Dutch house prices have remained flat the last few months. The price index has been stuck near 85 since April of this year. According to CBS year over year home prices dropped 4% last month. Home prices are now 20.3% below the record of August 2008.
CBS: Prices of existing owner-occupied dwellings
CBS: Price index of existing owner-occupied dwellings
Corrected for inflation house prices haven’t moved either as Mathijs Bouman showed with another chart on Twitter. According to the chart below home prices corrected for inflation are at the same level as in October 1999. In a post I made about Dutch house prices in June of this year I also noted that the price, corrected for inflation, was the same as in October 1999. While we can speculate about what home prices will do next right now it looks like we have found a temporary bottom at the very least.
Bouman: Dutch house prices corrected for inflation
The Dallas Federal Reserve updated their International House Price Database with the number for the first quarter of 2013 last week. They are tracking house prices since 1975 so this provides for nice opportunity to see where we are standing on a long term basis.
In a in a recent post I mentioned that house prices in the Netherlands are now at 1999 levels adjusted for inflation (blogpost).
These new released numbers from the Dallas Fed show that the Dutch Real House Price Index (house prices adjusted for inflation) are approaching the levels of the last top in 1978. Although I never expect (and hope) that house prices will approach the same level as the bottom of 1985 but it wil be interesting to see if prices will go lower than the top in the 1970s. My argument for this is that Dutch society went in a few decades from having almost only single-income households to now the majority being two-income households. In 2009 the CBS reported that two-income households made up 57% of all households. Two-income households make more money than single-income households. Because of this the amount of money the average household can spend is a lot higher these days and thus they are able to afford a higher price for their house. Source: CBS (PDF)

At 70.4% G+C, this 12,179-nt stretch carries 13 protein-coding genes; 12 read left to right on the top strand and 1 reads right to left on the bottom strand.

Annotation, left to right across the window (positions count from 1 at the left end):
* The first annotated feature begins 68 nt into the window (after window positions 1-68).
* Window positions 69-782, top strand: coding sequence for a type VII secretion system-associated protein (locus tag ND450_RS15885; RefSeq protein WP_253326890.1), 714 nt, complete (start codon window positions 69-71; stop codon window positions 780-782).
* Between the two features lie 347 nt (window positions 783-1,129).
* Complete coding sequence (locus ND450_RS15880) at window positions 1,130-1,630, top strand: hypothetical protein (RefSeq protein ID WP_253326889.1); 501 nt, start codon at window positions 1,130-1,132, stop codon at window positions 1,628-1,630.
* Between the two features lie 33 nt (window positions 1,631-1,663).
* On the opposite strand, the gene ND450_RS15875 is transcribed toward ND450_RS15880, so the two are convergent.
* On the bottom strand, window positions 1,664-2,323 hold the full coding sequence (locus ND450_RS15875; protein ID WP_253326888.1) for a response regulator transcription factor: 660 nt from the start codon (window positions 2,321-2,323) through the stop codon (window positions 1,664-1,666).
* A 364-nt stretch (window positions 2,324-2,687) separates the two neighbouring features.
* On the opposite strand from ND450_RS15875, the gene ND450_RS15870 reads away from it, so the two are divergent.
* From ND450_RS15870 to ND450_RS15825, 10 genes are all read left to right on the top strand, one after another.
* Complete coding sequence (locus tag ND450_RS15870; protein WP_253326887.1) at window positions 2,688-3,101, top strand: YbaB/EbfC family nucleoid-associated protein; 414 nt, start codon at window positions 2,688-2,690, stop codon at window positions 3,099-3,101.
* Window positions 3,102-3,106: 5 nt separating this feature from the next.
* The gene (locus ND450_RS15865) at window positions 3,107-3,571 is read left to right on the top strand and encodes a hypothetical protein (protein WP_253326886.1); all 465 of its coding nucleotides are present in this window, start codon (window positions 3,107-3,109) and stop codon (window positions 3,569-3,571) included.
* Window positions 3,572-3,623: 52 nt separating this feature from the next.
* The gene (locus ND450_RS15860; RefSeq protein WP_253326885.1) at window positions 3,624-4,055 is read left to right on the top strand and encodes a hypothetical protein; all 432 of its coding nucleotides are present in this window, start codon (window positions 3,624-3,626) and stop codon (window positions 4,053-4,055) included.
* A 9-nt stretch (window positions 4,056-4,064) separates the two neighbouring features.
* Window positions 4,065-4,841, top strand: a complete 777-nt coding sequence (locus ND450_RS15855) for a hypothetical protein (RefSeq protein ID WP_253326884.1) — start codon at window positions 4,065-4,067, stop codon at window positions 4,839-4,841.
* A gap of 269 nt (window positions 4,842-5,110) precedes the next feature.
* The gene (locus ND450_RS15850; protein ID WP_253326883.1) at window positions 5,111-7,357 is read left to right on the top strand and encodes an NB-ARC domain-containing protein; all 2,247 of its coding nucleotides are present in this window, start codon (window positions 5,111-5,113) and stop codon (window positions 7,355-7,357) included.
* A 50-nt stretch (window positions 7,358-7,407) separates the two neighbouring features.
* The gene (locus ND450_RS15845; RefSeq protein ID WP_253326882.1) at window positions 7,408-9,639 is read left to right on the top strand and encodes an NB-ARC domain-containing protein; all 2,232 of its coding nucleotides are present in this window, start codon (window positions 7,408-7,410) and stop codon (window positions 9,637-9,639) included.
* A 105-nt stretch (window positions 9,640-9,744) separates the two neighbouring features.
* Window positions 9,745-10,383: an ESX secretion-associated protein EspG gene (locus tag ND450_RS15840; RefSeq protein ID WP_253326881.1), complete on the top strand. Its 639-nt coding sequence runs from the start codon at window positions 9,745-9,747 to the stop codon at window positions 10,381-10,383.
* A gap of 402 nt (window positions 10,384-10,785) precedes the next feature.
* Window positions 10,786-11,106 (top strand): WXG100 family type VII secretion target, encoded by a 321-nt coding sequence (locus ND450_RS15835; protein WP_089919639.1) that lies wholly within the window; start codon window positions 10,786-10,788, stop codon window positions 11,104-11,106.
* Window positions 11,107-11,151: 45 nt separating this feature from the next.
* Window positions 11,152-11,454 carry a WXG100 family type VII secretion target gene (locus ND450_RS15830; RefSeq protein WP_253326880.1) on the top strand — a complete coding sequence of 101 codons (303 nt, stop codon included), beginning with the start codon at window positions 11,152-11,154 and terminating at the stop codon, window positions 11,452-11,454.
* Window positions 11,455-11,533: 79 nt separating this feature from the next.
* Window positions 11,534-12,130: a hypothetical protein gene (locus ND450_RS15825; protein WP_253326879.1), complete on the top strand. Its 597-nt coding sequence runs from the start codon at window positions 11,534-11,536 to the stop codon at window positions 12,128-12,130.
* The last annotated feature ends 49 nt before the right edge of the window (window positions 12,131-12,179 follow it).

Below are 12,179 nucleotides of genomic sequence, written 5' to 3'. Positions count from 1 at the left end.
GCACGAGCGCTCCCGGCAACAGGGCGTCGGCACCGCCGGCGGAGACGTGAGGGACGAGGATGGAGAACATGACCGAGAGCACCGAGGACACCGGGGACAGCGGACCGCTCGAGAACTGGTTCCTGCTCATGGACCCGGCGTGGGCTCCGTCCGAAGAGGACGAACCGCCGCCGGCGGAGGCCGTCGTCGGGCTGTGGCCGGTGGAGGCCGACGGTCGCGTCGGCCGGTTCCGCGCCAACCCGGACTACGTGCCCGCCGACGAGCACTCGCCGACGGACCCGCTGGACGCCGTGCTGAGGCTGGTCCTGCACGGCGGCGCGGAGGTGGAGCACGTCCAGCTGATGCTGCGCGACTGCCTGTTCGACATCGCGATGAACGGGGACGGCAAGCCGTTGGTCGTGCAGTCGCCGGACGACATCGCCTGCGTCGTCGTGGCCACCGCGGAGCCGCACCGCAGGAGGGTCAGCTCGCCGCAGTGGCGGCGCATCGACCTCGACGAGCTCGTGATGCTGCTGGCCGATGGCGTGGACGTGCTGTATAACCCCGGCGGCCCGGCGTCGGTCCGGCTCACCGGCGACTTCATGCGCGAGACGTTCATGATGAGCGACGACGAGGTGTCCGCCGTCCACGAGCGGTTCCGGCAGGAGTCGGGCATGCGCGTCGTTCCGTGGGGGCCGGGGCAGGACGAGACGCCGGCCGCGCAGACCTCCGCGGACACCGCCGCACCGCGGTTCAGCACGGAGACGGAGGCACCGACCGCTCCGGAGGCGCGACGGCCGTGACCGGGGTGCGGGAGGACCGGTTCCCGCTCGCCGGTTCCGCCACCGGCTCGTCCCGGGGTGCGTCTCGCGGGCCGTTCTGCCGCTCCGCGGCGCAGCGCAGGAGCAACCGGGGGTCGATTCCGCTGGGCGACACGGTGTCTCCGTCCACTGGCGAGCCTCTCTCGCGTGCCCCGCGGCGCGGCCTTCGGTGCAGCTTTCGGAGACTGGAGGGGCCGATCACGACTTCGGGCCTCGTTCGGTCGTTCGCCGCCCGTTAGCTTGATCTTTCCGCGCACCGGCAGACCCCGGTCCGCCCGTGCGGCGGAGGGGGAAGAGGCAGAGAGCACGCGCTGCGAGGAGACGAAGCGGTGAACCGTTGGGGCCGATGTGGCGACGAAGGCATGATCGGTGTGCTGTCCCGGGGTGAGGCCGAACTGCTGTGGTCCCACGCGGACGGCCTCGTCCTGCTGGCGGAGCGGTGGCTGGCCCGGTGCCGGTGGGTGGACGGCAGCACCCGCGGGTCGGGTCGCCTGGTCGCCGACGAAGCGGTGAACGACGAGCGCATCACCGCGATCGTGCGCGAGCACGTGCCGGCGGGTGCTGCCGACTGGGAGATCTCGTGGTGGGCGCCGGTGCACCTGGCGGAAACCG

Just for reference here is also the chart with the Dutch House Price Index from the Dallas Fed.
House prices in the Nethterlands have been declining since the end of 2008. The total decline has been 20.6% since the top according to CBS.
In nominal terms house prices are now at 2002 levels.
Thanks to @mathijsbouman I now have a chart that shows that the average price for a house adjusted for inflation in the Netherlands is now at a level last seen in october 1999. A little calculation that I made based on this chart comes out at a decline of 28% from the top.
Interesting about this is that a few years ago the tax on buying a home has been reduced from 6% to 2% so one could argue that prices of houses are even lower than 1999 levels.
The decline has wiped up all the gains that were made in the housing market by using special constructions to finance mortgages such as interest-only mortgages. A product that became popular after 2000 and which helped home prices to increase. Now only mortgages are available where people have to pay of the loan.
Thanks to the decline of house prices the percentage an average household has to spend every month for their house has dropped from 30% of net income to 20% of net income.
Before 1999 home prices rose mainly because many households went from buying a house on one income to buying a house on two incomes. People would buy houses based on 6-7 yearly income instead of 4. It will be interesting to see if that trend will change.
User snorkel over at huizenmarkt-zeepbel.nl edited an interesting graph about the Dutch housing market with the housing price decline of the past few years. The slide is coming from a presentation given at TU Delft.
So how much lower can and will this go?